Maze Runner: The Book Was Better
At this point in the history of Young Adult film adaptations of books it seems like a cliché to say that the movie doesn’t even come close to the quality of the book. That being said, it seems like a cliché because it has been proven true time and time again. James Dashner’s The Maze Runner is no exception to this time-tested rule, it is leaps and bounds more gripping than Wes Ball’s movie adaptation. As a director Ball does a good job with what he is given, and the movie would be very good, but only if I had not read the book first. The challenges of timeline and continuity that Ball has to face while making the adaptation are not easy ones to deal with, not to mention that the book is almost four-hundred pages long and the movie has a runtime of just one hour and fifty-three minutes.
In most cases any movie over ninety minutes is considered ‘long enough’ by movie critics and consumers, but in this case, it doesn’t allow for nearly enough tension or character development. Ball was given the task of developing a completely new world for the movie to take place in, a world that Dashner had four-hundred pages to flush out, and at the end of the day there just simply wasn’t enough time in the movie to answer all the necessary question. This is not to say that I didn’t enjoy the movie adaptation, I actually liked it quite a bit. The acting for the most part is very well done, and the character development-considering the condensed timeline- is enough to at least make the audience feel for the Gladers.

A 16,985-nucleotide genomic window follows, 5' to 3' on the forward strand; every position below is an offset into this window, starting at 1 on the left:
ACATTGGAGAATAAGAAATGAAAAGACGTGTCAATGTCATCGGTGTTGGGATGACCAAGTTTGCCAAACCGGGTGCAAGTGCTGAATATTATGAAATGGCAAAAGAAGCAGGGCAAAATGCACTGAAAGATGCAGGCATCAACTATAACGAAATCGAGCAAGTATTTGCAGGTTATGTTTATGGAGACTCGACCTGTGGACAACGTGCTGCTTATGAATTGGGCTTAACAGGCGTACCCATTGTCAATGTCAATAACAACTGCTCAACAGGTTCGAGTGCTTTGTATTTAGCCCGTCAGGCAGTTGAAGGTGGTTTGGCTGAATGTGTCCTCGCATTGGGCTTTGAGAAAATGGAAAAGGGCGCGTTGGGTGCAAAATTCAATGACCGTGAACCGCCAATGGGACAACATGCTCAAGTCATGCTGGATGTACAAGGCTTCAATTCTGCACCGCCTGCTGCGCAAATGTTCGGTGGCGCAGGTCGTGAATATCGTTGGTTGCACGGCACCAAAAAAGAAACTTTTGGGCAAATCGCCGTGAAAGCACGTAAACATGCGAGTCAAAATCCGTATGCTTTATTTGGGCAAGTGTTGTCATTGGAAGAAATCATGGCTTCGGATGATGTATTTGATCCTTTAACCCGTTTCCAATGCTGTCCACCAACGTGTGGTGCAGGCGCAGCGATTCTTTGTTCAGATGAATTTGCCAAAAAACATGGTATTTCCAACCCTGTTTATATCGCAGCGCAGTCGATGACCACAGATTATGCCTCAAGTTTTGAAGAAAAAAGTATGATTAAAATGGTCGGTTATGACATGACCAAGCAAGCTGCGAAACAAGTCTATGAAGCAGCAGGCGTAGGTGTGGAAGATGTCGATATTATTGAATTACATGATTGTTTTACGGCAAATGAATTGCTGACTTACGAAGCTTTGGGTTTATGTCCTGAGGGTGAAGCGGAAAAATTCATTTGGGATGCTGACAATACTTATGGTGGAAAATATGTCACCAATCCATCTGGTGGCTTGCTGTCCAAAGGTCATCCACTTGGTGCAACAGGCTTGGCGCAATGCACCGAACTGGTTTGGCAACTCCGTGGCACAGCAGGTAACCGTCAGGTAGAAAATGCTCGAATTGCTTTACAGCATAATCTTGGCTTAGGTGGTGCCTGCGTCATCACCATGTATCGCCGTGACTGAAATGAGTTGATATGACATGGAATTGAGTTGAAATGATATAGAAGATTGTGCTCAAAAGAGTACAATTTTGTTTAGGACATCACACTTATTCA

I think that Dylan O’Brian portrayed an excellent Thomas, and Will Poulter actually turned Gally into what some people may consider an almost likable character. Ki Hong Lee, who played Minho also put on a commanding performance that lines up very well with Minho character in the book and being my favorite character in the book I was fully prepared to hate the way he was portrayed in the movie, and pleasantly surprised when Lee proved me otherwise. Not all of the acting was as well done as the previously mentioned three characters.
Kaya Scodelario who played Teressa in the Movie, was not given the best script to work with and I think she did the best with what she got, but simply put, Teressa in the movie is essentially a nothing character.
Sure, she comes with the serum for the grievers, she’s the first girl, and she has some very limited plot control, but Scodelario has nothing close to the emotional presence that Teressa has in the book. This is really too bad, because Teressa and Thomas’s love connection in the book is so tangible and develops slowly over the course of the book as she is a much more actively involved character. By the end of the book Teressa was one of the characters I was rooting for most, however, in the movie I found myself wishing that they had just worked around having her in the film at all. The Gladers as a whole have a very different presence in the book than in the adaptation, more bluntly put, the Gladers in the book are straight up mean and horrible to Thomas at the start of the novel. They bully and tease Thomas, alienate him, and inflict physical violence on him, and all for a significant amount of time after he is taken from the box, this is not the case in the movie. Not only does Thomas’s first day include a celebratory bond-fire/ party,
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